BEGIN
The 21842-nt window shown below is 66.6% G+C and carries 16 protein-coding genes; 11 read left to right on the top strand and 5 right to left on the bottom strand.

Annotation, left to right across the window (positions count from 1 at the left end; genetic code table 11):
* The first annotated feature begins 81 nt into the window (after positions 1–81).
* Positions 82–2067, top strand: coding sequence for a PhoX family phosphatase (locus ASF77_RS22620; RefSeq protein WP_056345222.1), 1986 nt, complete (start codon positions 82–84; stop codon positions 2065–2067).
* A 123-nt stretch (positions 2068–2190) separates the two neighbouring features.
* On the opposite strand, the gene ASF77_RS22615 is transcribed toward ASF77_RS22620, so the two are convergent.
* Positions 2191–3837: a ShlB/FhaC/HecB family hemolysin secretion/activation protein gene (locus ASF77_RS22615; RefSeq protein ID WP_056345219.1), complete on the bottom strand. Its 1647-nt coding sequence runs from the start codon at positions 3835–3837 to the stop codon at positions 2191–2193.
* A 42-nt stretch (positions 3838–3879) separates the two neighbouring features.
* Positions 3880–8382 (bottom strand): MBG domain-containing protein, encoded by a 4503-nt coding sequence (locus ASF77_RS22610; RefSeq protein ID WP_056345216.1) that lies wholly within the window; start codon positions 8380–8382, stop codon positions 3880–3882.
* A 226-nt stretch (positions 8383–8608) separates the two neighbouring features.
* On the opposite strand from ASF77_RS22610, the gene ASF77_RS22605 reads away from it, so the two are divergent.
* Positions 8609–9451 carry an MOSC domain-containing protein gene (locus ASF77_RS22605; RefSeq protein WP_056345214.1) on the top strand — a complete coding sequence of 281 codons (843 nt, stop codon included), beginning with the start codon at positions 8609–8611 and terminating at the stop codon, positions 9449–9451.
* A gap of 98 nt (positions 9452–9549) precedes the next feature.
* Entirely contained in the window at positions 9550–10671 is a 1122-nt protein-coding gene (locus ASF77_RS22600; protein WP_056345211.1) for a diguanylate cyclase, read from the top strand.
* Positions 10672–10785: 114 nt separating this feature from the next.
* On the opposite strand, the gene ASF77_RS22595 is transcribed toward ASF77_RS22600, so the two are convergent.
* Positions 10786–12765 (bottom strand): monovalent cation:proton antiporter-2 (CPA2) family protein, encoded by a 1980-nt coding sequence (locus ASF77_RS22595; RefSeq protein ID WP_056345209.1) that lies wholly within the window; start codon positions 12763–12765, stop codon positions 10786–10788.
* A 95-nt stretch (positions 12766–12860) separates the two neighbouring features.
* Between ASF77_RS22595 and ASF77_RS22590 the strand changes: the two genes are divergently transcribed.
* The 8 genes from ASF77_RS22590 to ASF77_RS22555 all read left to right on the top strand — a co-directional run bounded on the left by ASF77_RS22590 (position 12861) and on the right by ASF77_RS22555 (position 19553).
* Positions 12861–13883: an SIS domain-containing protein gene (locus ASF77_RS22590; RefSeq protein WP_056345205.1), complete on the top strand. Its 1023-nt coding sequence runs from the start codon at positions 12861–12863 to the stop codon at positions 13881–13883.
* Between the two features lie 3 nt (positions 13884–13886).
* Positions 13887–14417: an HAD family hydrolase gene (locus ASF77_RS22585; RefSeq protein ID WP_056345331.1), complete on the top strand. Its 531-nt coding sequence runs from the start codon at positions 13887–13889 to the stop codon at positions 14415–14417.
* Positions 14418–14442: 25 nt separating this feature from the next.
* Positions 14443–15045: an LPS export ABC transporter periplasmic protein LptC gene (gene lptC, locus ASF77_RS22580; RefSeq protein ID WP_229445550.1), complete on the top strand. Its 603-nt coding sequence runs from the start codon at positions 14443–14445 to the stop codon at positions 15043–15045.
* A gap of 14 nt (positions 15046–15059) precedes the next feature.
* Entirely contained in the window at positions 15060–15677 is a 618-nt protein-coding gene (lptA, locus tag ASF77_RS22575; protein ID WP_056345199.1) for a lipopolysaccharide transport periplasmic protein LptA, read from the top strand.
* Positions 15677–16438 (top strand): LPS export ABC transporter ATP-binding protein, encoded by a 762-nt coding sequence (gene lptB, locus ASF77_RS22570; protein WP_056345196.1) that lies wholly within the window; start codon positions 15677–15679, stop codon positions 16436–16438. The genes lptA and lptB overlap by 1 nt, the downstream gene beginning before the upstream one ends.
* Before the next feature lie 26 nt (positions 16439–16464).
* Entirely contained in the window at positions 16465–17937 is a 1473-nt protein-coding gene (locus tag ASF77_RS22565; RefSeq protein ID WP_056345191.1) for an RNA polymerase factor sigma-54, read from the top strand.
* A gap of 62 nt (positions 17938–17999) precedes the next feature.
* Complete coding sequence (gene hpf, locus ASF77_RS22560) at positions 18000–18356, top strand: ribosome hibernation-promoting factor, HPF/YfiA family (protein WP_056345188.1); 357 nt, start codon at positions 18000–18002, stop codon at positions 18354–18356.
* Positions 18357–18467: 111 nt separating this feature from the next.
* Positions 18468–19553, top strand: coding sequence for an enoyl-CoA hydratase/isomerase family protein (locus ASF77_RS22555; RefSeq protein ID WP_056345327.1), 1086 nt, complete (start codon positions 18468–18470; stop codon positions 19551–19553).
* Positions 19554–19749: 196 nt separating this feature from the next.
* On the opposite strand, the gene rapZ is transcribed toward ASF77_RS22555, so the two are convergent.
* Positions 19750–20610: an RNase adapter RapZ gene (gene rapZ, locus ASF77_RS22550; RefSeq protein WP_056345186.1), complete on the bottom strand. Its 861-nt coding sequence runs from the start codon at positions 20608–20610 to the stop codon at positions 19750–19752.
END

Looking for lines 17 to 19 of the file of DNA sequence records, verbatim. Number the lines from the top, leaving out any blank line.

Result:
* Positions 10786–12765 (bottom strand): monovalent cation:proton antiporter-2 (CPA2) family protein, encoded by a 1980-nt coding sequence (locus ASF77_RS22595; RefSeq protein ID WP_056345209.1) that lies wholly within the window; start codon positions 12763–12765, stop codon positions 10786–10788.
* A 95-nt stretch (positions 12766–12860) separates the two neighbouring features.
* Between ASF77_RS22595 and ASF77_RS22590 the strand changes: the two genes are divergently transcribed.